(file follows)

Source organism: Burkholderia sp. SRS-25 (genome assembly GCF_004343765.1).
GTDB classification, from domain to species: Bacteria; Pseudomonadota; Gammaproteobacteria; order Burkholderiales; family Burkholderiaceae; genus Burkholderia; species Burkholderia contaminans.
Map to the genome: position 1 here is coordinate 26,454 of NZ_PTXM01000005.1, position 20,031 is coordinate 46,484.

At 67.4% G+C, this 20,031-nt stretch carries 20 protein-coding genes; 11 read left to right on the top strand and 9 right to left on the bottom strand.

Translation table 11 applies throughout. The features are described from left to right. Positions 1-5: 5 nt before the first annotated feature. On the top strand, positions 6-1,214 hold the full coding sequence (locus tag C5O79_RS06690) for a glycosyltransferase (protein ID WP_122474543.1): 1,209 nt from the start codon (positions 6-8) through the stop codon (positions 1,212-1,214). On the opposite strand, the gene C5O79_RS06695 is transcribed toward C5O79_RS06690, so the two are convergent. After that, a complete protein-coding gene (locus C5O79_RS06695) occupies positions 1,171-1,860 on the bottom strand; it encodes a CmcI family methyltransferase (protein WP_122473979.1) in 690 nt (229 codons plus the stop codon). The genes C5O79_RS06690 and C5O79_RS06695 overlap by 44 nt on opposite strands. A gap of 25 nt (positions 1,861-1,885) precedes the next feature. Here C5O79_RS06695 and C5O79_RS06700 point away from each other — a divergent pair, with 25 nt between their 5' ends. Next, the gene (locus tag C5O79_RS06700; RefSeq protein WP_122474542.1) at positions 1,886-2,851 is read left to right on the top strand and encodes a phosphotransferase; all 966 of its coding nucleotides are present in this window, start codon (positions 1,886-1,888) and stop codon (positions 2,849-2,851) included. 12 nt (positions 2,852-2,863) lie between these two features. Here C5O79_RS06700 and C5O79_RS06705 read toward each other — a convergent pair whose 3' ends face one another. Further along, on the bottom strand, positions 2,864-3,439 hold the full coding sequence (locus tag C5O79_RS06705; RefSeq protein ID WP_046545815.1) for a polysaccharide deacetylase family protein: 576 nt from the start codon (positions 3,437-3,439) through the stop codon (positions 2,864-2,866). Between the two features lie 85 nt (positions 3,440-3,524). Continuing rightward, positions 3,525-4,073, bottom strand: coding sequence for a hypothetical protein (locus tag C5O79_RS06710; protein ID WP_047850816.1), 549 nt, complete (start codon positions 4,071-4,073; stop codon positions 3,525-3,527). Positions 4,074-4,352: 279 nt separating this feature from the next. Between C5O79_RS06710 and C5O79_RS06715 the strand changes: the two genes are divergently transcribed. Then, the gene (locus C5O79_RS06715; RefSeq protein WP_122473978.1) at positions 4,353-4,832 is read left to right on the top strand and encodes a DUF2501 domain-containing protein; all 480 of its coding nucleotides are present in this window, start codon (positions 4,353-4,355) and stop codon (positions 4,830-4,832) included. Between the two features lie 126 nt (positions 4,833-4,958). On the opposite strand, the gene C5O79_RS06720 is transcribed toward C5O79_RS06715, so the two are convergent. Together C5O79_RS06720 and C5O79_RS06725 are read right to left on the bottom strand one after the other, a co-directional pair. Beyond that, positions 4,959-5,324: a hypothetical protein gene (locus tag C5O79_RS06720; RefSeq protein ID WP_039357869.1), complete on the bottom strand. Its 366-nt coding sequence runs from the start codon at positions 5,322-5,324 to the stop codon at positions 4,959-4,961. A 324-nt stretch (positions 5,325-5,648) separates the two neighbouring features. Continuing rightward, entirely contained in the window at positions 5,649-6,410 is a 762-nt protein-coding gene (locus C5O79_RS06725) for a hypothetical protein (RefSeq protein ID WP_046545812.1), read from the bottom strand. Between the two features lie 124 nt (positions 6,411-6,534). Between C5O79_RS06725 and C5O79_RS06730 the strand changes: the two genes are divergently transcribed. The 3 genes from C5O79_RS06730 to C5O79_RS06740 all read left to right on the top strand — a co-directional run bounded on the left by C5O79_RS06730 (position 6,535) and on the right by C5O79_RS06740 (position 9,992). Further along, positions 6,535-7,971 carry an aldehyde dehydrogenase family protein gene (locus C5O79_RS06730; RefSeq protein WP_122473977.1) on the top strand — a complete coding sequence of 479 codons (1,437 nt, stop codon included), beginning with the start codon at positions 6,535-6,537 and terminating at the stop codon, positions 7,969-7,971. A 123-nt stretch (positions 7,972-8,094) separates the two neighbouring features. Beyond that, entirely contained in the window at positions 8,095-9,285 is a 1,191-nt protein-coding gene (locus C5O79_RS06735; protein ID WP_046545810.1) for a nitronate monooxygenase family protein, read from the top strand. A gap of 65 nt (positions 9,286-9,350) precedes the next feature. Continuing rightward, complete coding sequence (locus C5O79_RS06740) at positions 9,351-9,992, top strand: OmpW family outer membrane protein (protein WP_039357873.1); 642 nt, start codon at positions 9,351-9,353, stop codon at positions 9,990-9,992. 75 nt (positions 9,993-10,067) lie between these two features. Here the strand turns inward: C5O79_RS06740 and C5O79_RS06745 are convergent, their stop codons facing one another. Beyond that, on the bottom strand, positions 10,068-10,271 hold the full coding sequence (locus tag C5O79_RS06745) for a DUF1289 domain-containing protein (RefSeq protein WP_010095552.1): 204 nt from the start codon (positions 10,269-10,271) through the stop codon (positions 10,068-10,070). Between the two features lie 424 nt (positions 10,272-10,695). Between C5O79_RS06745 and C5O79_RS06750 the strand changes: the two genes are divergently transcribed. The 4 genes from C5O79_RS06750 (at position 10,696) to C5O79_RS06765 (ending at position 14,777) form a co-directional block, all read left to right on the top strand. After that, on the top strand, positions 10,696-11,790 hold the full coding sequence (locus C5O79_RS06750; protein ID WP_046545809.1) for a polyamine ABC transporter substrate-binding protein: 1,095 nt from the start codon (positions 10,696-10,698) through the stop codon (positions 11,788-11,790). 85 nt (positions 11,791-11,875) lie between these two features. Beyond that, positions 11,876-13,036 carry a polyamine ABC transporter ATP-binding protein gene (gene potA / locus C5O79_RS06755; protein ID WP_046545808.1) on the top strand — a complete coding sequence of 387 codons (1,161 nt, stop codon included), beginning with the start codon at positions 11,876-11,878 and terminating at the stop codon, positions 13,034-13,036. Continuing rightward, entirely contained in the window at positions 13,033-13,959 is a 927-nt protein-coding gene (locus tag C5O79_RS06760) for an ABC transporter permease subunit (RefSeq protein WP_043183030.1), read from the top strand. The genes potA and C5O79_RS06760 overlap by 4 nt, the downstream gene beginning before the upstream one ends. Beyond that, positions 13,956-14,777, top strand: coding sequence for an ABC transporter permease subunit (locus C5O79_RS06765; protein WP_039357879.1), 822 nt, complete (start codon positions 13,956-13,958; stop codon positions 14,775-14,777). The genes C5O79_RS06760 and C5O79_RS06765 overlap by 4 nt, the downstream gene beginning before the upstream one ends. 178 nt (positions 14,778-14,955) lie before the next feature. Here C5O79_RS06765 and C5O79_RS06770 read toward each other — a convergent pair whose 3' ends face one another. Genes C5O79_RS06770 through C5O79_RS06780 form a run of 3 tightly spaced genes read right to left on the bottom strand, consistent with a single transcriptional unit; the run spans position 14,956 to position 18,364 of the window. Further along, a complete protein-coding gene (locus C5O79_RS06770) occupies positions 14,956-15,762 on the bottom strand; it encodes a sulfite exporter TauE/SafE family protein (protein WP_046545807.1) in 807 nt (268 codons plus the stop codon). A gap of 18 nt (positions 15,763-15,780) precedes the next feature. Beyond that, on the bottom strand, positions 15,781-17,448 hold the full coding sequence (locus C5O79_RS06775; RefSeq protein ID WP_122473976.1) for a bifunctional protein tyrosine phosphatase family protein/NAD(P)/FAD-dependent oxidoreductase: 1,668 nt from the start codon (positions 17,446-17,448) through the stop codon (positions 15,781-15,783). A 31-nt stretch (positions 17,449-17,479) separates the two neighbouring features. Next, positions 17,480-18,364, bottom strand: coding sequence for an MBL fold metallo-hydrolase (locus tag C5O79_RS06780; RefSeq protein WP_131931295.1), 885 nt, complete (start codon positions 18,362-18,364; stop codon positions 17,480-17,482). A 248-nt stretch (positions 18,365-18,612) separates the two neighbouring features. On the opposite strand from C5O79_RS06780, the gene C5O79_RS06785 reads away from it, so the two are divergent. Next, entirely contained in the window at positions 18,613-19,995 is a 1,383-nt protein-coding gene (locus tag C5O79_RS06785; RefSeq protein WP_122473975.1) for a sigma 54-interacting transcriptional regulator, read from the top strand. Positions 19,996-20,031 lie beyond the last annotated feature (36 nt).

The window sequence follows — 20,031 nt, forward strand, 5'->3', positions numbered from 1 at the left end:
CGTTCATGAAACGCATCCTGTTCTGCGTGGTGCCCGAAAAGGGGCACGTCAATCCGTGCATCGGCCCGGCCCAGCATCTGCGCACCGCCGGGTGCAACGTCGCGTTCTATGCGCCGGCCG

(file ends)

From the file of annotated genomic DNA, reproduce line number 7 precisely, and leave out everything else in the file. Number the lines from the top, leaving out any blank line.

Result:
CGTTCATGAAACGCATCCTGTTCTGCGTGGTGCCCGAAAAGGGGCACGTCAATCCGTGCATCGGCCCGGCCCAGCATCTGCGCACCGCCGGGTGCAACGTCGCGTTCTATGCGCCGGCCG